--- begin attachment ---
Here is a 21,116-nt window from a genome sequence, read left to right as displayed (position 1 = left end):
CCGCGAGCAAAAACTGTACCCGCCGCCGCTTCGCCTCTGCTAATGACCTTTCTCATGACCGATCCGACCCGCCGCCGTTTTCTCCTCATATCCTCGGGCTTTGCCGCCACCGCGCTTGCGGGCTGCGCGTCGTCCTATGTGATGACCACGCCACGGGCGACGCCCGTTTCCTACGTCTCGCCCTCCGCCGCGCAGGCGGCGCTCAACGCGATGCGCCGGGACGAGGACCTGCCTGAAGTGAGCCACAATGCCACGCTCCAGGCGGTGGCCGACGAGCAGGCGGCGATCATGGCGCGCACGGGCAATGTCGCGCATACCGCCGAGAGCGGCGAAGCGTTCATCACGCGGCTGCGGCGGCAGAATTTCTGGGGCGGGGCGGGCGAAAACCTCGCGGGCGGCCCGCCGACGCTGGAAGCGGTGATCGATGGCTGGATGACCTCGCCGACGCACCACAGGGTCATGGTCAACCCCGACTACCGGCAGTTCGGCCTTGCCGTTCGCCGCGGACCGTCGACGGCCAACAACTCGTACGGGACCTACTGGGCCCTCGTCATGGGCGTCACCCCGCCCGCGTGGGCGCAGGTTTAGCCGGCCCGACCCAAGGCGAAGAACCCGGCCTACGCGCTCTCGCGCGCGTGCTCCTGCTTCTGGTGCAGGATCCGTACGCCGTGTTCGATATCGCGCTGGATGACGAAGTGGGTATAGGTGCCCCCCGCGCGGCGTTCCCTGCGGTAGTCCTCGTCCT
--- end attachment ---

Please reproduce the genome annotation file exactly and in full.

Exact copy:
Here is a 21,116-nt window from a genome sequence, read left to right as displayed (position 1 = left end):
CCGCGAGCAAAAACTGTACCCGCCGCCGCTTCGCCTCTGCTAATGACCTTTCTCATGACCGATCCGACCCGCCGCCGTTTTCTCCTCATATCCTCGGGCTTTGCCGCCACCGCGCTTGCGGGCTGCGCGTCGTCCTATGTGATGACCACGCCACGGGCGACGCCCGTTTCCTACGTCTCGCCCTCCGCCGCGCAGGCGGCGCTCAACGCGATGCGCCGGGACGAGGACCTGCCTGAAGTGAGCCACAATGCCACGCTCCAGGCGGTGGCCGACGAGCAGGCGGCGATCATGGCGCGCACGGGCAATGTCGCGCATACCGCCGAGAGCGGCGAAGCGTTCATCACGCGGCTGCGGCGGCAGAATTTCTGGGGCGGGGCGGGCGAAAACCTCGCGGGCGGCCCGCCGACGCTGGAAGCGGTGATCGATGGCTGGATGACCTCGCCGACGCACCACAGGGTCATGGTCAACCCCGACTACCGGCAGTTCGGCCTTGCCGTTCGCCGCGGACCGTCGACGGCCAACAACTCGTACGGGACCTACTGGGCCCTCGTCATGGGCGTCACCCCGCCCGCGTGGGCGCAGGTTTAGCCGGCCCGACCCAAGGCGAAGAACCCGGCCTACGCGCTCTCGCGCGCGTGCTCCTGCTTCTGGTGCAGGATCCGTACGCCGTGTTCGATATCGCGCTGGATGACGAAGTGGGTATAGGTGCCCCCCGCGCGGCGTTCCCTGCGGTAGTCCTCGTCCT